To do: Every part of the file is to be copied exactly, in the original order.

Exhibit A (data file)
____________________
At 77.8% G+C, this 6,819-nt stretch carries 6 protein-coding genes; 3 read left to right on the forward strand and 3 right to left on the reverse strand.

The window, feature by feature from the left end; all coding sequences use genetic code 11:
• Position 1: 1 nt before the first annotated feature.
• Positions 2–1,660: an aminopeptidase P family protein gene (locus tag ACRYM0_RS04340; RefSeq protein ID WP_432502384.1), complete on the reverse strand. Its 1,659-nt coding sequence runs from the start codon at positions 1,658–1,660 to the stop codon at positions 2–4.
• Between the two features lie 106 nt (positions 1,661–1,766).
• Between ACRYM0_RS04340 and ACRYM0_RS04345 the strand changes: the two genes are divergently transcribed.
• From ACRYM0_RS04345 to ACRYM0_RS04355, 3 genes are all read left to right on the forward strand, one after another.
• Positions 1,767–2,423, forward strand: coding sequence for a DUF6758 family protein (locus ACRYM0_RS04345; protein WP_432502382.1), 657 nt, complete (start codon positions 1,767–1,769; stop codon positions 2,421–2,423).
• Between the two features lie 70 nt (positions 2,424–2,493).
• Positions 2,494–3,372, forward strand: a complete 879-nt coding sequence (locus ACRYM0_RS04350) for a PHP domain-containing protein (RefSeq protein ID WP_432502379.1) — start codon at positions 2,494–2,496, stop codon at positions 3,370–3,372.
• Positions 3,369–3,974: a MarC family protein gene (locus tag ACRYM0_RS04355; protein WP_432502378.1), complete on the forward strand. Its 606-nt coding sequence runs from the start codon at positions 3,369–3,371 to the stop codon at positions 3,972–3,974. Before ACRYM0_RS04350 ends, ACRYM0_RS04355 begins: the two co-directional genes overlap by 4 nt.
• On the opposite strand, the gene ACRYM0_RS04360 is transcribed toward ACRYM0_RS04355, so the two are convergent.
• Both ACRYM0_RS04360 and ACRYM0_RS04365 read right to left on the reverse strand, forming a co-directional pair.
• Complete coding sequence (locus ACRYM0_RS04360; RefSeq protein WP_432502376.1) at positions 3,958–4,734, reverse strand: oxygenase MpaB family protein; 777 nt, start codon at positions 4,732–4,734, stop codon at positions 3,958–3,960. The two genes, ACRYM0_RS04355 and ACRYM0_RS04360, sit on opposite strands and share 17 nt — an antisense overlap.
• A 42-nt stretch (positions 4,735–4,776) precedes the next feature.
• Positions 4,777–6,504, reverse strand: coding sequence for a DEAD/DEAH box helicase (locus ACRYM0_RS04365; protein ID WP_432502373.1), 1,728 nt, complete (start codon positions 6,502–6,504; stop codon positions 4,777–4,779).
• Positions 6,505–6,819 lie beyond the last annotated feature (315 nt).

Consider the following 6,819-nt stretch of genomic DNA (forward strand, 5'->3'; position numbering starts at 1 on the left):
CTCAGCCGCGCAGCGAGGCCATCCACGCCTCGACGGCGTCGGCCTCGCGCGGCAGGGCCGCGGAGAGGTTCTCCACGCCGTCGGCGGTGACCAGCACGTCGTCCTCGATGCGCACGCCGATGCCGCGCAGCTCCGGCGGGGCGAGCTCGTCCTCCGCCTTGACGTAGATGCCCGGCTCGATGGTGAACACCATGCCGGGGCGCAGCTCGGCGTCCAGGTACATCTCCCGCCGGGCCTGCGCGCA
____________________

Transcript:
At 77.8% G+C, this 6,819-nt stretch carries 6 protein-coding genes; 3 read left to right on the forward strand and 3 right to left on the reverse strand.

The window, feature by feature from the left end; all coding sequences use genetic code 11:
• Position 1: 1 nt before the first annotated feature.
• Positions 2–1,660: an aminopeptidase P family protein gene (locus tag ACRYM0_RS04340; RefSeq protein ID WP_432502384.1), complete on the reverse strand. Its 1,659-nt coding sequence runs from the start codon at positions 1,658–1,660 to the stop codon at positions 2–4.
• Between the two features lie 106 nt (positions 1,661–1,766).
• Between ACRYM0_RS04340 and ACRYM0_RS04345 the strand changes: the two genes are divergently transcribed.
• From ACRYM0_RS04345 to ACRYM0_RS04355, 3 genes are all read left to right on the forward strand, one after another.
• Positions 1,767–2,423, forward strand: coding sequence for a DUF6758 family protein (locus ACRYM0_RS04345; protein WP_432502382.1), 657 nt, complete (start codon positions 1,767–1,769; stop codon positions 2,421–2,423).
• Between the two features lie 70 nt (positions 2,424–2,493).
• Positions 2,494–3,372, forward strand: a complete 879-nt coding sequence (locus ACRYM0_RS04350) for a PHP domain-containing protein (RefSeq protein ID WP_432502379.1) — start codon at positions 2,494–2,496, stop codon at positions 3,370–3,372.
• Positions 3,369–3,974: a MarC family protein gene (locus tag ACRYM0_RS04355; protein WP_432502378.1), complete on the forward strand. Its 606-nt coding sequence runs from the start codon at positions 3,369–3,371 to the stop codon at positions 3,972–3,974. Before ACRYM0_RS04350 ends, ACRYM0_RS04355 begins: the two co-directional genes overlap by 4 nt.
• On the opposite strand, the gene ACRYM0_RS04360 is transcribed toward ACRYM0_RS04355, so the two are convergent.
• Both ACRYM0_RS04360 and ACRYM0_RS04365 read right to left on the reverse strand, forming a co-directional pair.
• Complete coding sequence (locus ACRYM0_RS04360; RefSeq protein WP_432502376.1) at positions 3,958–4,734, reverse strand: oxygenase MpaB family protein; 777 nt, start codon at positions 4,732–4,734, stop codon at positions 3,958–3,960. The two genes, ACRYM0_RS04355 and ACRYM0_RS04360, sit on opposite strands and share 17 nt — an antisense overlap.
• A 42-nt stretch (positions 4,735–4,776) precedes the next feature.
• Positions 4,777–6,504, reverse strand: coding sequence for a DEAD/DEAH box helicase (locus ACRYM0_RS04365; protein ID WP_432502373.1), 1,728 nt, complete (start codon positions 6,502–6,504; stop codon positions 4,777–4,779).
• Positions 6,505–6,819 lie beyond the last annotated feature (315 nt).

Consider the following 6,819-nt stretch of genomic DNA (forward strand, 5'->3'; position numbering starts at 1 on the left):
CTCAGCCGCGCAGCGAGGCCATCCACGCCTCGACGGCGTCGGCCTCGCGCGGCAGGGCCGCGGAGAGGTTCTCCACGCCGTCGGCGGTGACCAGCACGTCGTCCTCGATGCGCACGCCGATGCCGCGCAGCTCCGGCGGGGCGAGCTCGTCCTCCGCCTTGACGTAGATGCCCGGCTCGATGGTGAACACCATGCCGGGGCGCAGCTCGGCGTCCAGGTACATCTCCCGCCGGGCCTGCGCGCA